What is going on with indicted House Speaker Sansom?

Indicted former House Ray Sansom, R- Walton Beach,  is back in the news after charging $170,000 on purchases from Harrods in London, TGI Friday’s, and Best Buy on his state Republican Party issued credit card and the story has exploded onto the political landscape and some politicians are ducking for cover. and returning any such issued cards.

What about Sansom’s finances?

Sansom through Dec. 2008 lists a net worth of $756,000 and lists $250,000 in household goods. His Jeep is worth $5,200 and a GMC truck is worth $14,500. He owes creditors $144,000 for a mortgage, a credit union loan is $18,200 and another is owed $50,000. He filed a joint IRS 1040 with his wife and their total listed income for the year was $191,206 and the $29,504 he paid in taxes was short and he paid another $3,801 plus a $206.00 penalty states his 1040.


Women administrators’ majority at county hall, will they have same rate of corruption as men? & Commissioner Jordan had $1.9 million net worth through 2008

After decades of men running county hall, a gender shift has finally occurred and women are now the majority in the senior management that runs county government. Yes, Mayor Carlos Alvarez (net worth $1.66 million) and Manager George Burgess (annual salary $345,000) are still at the top but the many senior administrators that are under them are mostly women and it shows how the demographics are changing in this new century. Further, many of these women’s salaries have been getting press, and after years of salary disparity’s versus men at the county. They have reached salary parity to a great extent but with the down economy, some of the pay seems a bit rich for both genders, to many people outside government.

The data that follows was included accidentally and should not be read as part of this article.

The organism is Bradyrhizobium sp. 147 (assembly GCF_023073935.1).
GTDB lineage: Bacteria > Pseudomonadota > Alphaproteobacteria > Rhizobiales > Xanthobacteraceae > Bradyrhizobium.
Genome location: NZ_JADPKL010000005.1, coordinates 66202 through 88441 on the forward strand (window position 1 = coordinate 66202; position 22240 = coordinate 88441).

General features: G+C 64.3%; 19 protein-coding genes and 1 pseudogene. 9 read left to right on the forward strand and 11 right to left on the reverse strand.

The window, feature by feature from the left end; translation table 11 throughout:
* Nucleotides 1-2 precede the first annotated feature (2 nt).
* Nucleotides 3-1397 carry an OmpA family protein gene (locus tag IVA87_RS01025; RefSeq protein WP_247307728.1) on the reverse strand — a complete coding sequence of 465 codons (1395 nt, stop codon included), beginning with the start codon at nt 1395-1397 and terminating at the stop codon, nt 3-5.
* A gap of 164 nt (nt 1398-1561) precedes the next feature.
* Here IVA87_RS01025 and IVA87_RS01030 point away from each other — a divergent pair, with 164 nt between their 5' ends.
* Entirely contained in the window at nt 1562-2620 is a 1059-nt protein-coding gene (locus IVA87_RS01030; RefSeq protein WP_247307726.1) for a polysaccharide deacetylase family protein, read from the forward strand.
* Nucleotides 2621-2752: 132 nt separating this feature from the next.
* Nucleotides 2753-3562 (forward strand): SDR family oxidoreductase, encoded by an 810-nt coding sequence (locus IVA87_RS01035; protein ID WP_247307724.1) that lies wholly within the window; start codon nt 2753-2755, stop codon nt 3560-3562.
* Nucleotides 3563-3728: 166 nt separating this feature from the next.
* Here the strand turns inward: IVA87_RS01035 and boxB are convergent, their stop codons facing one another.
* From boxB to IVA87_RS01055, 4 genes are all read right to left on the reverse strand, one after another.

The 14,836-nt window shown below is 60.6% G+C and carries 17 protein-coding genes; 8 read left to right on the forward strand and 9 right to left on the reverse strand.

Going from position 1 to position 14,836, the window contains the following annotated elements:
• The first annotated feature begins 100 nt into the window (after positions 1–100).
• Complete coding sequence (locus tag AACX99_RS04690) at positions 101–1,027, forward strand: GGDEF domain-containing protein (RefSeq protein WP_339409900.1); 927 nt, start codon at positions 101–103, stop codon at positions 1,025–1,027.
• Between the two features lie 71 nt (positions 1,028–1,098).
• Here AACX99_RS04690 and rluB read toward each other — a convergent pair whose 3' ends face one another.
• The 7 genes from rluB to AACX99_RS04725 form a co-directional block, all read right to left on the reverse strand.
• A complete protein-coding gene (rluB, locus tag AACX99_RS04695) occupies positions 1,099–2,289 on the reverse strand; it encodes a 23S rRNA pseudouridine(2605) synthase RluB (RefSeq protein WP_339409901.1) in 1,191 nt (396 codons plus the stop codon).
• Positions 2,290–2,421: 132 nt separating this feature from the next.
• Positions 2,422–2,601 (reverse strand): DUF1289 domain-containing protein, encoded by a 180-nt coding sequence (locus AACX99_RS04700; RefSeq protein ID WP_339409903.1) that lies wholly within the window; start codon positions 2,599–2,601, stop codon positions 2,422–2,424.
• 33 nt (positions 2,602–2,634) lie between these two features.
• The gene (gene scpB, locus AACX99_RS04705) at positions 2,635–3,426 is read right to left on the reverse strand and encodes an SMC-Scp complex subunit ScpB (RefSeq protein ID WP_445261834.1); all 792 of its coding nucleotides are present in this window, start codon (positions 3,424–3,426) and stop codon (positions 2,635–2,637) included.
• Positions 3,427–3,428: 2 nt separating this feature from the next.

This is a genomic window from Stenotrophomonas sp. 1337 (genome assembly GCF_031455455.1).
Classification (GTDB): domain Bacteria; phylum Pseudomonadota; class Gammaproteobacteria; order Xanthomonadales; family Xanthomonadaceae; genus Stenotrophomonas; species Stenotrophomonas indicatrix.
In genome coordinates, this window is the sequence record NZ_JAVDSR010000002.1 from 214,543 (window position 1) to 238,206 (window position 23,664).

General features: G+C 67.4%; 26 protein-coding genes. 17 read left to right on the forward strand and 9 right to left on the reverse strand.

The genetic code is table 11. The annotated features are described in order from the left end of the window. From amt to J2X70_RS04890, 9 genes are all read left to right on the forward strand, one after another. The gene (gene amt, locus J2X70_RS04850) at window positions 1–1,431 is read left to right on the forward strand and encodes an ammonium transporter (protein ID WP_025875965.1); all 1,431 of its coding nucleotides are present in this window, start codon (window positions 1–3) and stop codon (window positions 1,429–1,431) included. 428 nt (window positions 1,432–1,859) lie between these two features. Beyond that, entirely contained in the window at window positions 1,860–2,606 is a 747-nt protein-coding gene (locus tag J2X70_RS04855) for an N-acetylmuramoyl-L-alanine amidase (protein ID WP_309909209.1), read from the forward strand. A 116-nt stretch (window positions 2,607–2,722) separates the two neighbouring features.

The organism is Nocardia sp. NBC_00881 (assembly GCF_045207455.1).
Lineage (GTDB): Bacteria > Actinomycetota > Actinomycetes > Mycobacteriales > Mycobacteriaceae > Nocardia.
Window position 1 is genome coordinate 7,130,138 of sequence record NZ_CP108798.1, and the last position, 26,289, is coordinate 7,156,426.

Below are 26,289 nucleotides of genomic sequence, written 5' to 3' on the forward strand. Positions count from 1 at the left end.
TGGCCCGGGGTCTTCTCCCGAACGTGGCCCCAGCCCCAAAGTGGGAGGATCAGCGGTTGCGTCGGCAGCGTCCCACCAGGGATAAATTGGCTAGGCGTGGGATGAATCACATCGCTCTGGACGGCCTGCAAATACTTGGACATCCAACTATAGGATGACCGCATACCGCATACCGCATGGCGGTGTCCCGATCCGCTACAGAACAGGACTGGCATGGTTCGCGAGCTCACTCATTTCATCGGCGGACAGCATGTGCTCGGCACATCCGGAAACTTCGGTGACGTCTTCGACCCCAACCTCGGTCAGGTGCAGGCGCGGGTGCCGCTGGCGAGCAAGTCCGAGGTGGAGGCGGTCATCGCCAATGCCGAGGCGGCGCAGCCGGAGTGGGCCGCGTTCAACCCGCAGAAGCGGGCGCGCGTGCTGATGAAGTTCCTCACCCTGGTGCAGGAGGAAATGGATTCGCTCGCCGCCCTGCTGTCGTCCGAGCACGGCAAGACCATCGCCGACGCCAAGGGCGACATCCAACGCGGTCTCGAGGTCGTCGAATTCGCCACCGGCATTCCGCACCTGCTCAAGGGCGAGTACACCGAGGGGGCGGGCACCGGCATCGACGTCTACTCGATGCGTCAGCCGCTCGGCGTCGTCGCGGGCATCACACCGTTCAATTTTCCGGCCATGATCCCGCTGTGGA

What about the issue of corruption and women?